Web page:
Gusky has led efforts to spread the practice through Kimberly-Clark. Spurred on by bicyclists inside the company, Kimberly-Clark now sponsors a competition among its employees to promote bike riding, a statewide program called "Get Up and Ride," a fall biking event to raise money for the United Way

“I've been to more than 100 cities in more than 40 states across this great country, and everywhere I've gone, people have said they want more ways of getting around,” LaHood wrote. “Often, they want to be able to leave their cars behind. This means improved transit like streetcars and buses.

“But it also means more opportunities--whether as a form of recreation or as a way of commuting--to walk or ride a bicycle safely. We can achieve that through off-street trails, as in the Philadelphia Area Pedestrian and Bicycle Network, or through on-street bike lanes, as along DC's own Pennsylvania Avenue.”

A University of Oregon student has released a great graphic depiction of America’s bicycle mode share, government spending on bike/ped infrastructure, and bicycle-related fatalities. Kory Northrop created the map, graphs, and text for an advanced cartography class and it gives a nice visual representation of various bike numbers.

Saying C2W plays vital role in creating new cyclists and helping people live healthier lives, the independent Office of Tax Simplification has recommended the continuation of the UK's Cycle to Work tax relief scheme.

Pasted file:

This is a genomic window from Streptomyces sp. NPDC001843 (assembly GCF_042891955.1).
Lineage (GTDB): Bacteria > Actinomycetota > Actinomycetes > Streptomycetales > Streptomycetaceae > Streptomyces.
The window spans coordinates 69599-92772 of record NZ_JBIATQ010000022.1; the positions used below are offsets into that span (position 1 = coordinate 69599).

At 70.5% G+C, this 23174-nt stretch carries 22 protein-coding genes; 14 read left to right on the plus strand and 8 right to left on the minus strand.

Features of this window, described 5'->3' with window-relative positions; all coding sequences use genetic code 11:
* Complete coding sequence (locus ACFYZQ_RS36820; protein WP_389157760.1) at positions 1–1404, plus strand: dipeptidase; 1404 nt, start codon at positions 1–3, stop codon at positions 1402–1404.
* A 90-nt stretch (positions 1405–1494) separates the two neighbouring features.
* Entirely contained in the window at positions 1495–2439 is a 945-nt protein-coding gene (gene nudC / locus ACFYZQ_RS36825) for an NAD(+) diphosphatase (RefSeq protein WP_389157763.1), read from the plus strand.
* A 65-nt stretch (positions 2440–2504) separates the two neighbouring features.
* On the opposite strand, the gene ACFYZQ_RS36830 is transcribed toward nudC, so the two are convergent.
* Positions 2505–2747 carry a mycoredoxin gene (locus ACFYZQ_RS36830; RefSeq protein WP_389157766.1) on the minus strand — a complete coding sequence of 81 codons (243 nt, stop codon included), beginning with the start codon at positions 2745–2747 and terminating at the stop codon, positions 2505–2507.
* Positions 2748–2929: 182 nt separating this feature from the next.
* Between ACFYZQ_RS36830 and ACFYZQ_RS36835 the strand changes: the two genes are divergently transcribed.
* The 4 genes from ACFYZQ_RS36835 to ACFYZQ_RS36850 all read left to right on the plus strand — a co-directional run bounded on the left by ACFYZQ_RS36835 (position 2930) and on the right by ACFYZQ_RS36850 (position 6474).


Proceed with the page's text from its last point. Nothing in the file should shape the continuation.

Behavioural Impact Analysis, a report authored by the Cycle to Work Alliance, found that 76 per cent of C2W users said they would not have bought a bike if they hadn't been offered one through C2W. 87 per cent of those who cycle to work said they have noticed a direct health benefit from their more active commute.

Friday, March 4, 2011

Bike Commuting News March 4th, 2011

Since the Edmonton Bike Commuters society was formed in 1980, to promote and support education and services for cyclists, the group has made significant inroads convincing Edmontonians to consider pedal power over gas pedals to get around -if only for a few months of the year.

Tonight's bike art auction, which starts at 7 p.m. at the Old Strathcona Performing Arts Centre, will celebrate the society's 30th anniversary.